PHILADELPHIA – The U.S. Court of Appeals for the Third Circuit believes, as did a trial court, that the Lehigh County Housing Authority (LCHA) did not violate the Fair Housing Act (FHA) or Americans with Disabilities Act of 1990 (ADA) when it sent a Bethlehem man notice to leave the premises.
Judges Julio M. Fuentes, Thomas I. Vanaskie and Anthony J. Scirica opted to uphold the decision reached by the U.S. District Court for the Eastern District of Pennsylvania, that appellant Daniel Tilli was not subject to discrimination by the LCHA in this matter.
Tilli had rented an apartment in an LCHA-owned building for 17 years, as of 2014.
“In late 2014, LCHA sent Tilli a ‘notice to move’ from the building. Tilli asked to rent another apartment in the building (apartment number 204) but that request was denied,” the appellate court said. “In the amended complaint, Tilli claimed that the ‘notice to move’ and the denial of his request to rent apartment 204 was clear discrimination” in violation of the Fair Housing Act and the Americans with Disabilities Act. He also claimed that LCHA had retaliated against him ‘because of a complaint.”
Both parties then filed cross-motions for summary judgment, with the LCHA including an affidavit from apartment manager Corinne MaDouse, asserting Tilli breached his lease by creating disturbances for other residents in the building over a nine-month period from March 2014 until the notice was sent the following December.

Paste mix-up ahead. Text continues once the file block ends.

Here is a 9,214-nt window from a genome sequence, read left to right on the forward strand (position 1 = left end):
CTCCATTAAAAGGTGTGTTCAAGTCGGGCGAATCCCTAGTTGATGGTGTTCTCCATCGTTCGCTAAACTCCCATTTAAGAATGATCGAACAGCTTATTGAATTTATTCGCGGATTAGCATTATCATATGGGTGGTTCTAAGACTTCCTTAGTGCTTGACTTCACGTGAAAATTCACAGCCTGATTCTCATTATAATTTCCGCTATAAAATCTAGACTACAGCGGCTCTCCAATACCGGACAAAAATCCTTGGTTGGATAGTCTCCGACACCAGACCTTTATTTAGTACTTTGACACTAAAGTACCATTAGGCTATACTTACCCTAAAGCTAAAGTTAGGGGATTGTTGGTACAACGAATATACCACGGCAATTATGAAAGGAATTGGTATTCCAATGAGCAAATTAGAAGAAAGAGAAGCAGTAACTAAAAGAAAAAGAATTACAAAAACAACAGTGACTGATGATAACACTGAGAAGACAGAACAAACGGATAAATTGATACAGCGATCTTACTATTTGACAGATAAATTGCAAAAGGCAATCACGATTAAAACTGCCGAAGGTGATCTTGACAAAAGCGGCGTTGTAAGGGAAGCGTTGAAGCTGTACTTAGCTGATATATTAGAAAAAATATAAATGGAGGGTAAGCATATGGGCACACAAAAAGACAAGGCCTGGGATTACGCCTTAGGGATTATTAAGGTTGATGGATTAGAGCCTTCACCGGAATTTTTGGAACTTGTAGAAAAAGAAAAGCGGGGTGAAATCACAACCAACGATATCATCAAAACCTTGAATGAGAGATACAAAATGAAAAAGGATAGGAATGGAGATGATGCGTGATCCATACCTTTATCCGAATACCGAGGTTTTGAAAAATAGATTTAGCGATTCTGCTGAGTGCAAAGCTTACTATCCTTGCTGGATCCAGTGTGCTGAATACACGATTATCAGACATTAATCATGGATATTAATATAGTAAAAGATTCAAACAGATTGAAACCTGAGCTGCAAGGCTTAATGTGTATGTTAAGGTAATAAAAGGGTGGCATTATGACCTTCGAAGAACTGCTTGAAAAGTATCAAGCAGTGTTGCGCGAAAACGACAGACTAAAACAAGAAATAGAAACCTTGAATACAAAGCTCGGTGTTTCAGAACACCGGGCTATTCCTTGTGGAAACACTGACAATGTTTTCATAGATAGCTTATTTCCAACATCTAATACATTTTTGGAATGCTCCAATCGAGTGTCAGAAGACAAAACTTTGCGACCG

Oral argument was held in the case last December and the District Court found for the LCHA, leading Tilli to appeal.
The District Court averred it provided Tilli with significant assistance in crafting a response to the LCHA’s summary judgment motion, but still found it lacking.
“The District Court concluded that Tilli’s summary judgment motion was “devoid of any evidentiary support and that his filings in response to LCHA’s motion failed to contest MaDouse’s affidavit with any type of evidentiary support,” the Third Circuit said. “We agree with the District Court that summary judgment in favor of LCHA was warranted.”
“Here, LCHA provided evidence that (a) Tilli was directed to vacate his apartment solely because he had breached his lease by disturbing others in the building, (b) he never asked to move to apartment 204, and (c) apartment 204 was otherwise occupied during the relevant time period. Neither Tilli’s summary judgment motion nor his filings in response to LCHA’s cross-motion put forth any evidence that would enable a jury to reasonably find that LCHA discriminated or retaliated against him,” the Third Circuit said.
“In the same vein, Tilli’s appellate brief fails to cite any record evidence that might bolster his claims. Accordingly, there is no basis to disturb the District Court’s judgment,” the Third Circuit concluded.
The defendant is represented by Bernard T. Kwitowski of Thomas & Hafer, in Allentown.
U.S. Court of Appeals for the Third Circuit case 16-1012
U.S. District Court for the Eastern District of Pennsylvania case 5:14-cv-07395
From the Pennsylvania Record: Reach Courts Reporter Nicholas Malfitano at email@example.com